Born and raised in Iowa and a graduate of the University of Iowa, Amos found his calling discovering ways to improve efficiencies for rural communities and farmers while honing in on his passion for engineering and economics.


The Problem

The pork industry represents 4% of the U.S. GDP, and the top 30 pork farms represent 60% of pork production in the industry. Amos was interested in the quality of life of the piglets at farrowing facilities and how 10% of piglets die when being weaned from their mothers — an alarming rate that Amos discovered is directly correlated with inadequate and inefficient heating. The problem? A 140-year-old technology used as the primary source of heating in farrowing facilities – the light bulb. Heat lamps make a gradient pattern, which means that only 20% of the area under the heat lamp is usable for piglets, while the other 80% are too hot or cold and forces them to move closer to their mom, making them susceptible to crushing.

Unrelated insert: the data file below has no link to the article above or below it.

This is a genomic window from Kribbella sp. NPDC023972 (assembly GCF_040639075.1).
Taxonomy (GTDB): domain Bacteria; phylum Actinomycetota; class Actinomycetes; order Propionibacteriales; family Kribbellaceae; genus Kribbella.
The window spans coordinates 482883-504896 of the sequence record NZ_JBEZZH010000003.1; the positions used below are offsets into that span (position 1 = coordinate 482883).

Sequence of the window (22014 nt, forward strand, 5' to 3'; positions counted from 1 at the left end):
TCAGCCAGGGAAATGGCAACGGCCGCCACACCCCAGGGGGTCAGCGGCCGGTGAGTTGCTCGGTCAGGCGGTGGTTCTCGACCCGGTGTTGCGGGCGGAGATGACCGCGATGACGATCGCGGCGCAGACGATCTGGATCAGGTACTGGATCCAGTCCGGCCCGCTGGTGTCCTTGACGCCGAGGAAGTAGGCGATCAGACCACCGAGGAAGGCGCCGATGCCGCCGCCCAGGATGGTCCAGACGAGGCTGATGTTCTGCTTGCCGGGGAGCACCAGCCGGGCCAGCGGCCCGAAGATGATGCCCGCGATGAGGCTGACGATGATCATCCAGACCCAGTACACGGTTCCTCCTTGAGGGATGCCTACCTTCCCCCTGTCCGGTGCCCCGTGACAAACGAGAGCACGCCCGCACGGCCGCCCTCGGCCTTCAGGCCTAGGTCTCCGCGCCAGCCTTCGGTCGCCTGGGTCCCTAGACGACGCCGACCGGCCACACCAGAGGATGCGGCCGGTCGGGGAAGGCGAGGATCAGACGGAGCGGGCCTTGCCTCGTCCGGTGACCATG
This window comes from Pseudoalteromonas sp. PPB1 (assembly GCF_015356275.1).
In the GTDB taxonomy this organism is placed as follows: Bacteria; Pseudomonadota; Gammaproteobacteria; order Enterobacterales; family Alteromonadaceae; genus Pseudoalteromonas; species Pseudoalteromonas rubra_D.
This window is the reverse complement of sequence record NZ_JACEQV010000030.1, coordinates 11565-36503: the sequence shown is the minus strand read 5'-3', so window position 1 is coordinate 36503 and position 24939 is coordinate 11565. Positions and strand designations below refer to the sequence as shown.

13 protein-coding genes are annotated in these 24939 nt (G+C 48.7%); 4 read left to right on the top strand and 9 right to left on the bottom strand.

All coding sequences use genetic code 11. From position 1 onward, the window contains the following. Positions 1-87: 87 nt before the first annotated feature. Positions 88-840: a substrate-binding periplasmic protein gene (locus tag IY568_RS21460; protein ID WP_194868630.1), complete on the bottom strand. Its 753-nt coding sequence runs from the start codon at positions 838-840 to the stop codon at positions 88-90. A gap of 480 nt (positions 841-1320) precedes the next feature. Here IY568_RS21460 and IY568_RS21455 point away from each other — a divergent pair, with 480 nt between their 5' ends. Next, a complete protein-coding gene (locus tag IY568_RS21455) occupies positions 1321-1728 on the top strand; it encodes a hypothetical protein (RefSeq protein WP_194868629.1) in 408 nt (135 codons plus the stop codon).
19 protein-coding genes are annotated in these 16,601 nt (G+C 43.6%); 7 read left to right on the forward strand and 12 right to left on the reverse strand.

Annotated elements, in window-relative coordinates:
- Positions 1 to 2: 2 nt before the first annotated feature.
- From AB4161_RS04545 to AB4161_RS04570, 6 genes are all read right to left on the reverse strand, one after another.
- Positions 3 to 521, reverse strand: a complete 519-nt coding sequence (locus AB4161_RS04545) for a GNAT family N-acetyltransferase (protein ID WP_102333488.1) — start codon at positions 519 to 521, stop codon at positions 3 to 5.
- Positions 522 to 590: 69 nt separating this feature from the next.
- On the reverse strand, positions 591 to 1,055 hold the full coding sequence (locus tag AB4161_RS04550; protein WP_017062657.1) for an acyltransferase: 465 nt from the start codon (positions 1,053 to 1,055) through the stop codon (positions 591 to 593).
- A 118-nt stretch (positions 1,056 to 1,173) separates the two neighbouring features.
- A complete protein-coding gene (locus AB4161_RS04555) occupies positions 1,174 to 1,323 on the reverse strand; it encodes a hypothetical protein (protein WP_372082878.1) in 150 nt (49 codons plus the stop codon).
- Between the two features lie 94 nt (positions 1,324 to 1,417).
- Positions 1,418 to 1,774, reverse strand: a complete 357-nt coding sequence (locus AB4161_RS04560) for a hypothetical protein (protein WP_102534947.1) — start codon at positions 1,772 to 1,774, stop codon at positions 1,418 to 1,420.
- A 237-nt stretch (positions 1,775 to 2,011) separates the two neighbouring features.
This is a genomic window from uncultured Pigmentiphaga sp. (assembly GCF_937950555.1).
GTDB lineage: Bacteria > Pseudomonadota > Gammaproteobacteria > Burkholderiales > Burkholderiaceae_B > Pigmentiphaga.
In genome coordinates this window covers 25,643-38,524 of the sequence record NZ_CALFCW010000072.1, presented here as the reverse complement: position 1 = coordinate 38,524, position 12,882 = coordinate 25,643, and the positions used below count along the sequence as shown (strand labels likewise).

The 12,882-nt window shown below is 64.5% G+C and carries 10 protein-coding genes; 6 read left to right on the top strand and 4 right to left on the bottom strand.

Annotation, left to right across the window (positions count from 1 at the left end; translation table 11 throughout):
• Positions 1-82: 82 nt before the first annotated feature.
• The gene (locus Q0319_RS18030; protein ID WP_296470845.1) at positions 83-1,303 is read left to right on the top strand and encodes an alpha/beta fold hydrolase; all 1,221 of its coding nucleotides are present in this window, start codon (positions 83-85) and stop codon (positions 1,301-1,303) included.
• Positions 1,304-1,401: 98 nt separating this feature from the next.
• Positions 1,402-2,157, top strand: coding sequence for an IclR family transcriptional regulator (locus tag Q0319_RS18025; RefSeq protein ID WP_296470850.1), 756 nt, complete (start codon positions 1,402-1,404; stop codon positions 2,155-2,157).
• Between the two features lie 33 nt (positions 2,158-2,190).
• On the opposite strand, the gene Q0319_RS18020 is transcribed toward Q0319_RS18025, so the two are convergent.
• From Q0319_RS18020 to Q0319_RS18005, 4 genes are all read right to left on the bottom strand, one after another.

The Solution

This discovery led Amos to develop a new type of heater for farrowing facilities that creates a microclimate enclosure for piglets. It provides a roof over two enclosures, which redirects the rays of heat, evenly distributing heat among the piglets and making the design more energy efficient as compared to the standard heating lamp. This technology also supplements the piglets and sows with vitamin D through ultraviolet rays, which previous technology has never been able to provide.


Accelerator Takeaway

Amos was partnered with Accelerator investor Grinnell Mutual throughout the incubator period, and learned that insurance companies support new heating technologies for farrowing facilities as they deal with hog farms burning down from heating lamps or mats. Amos and the FarrPro team are currently working with testing partners on a pilot program this fall, and will submit USDA and NIH SBR proposals in 2018 while continuing to test their product at various pork production facilities.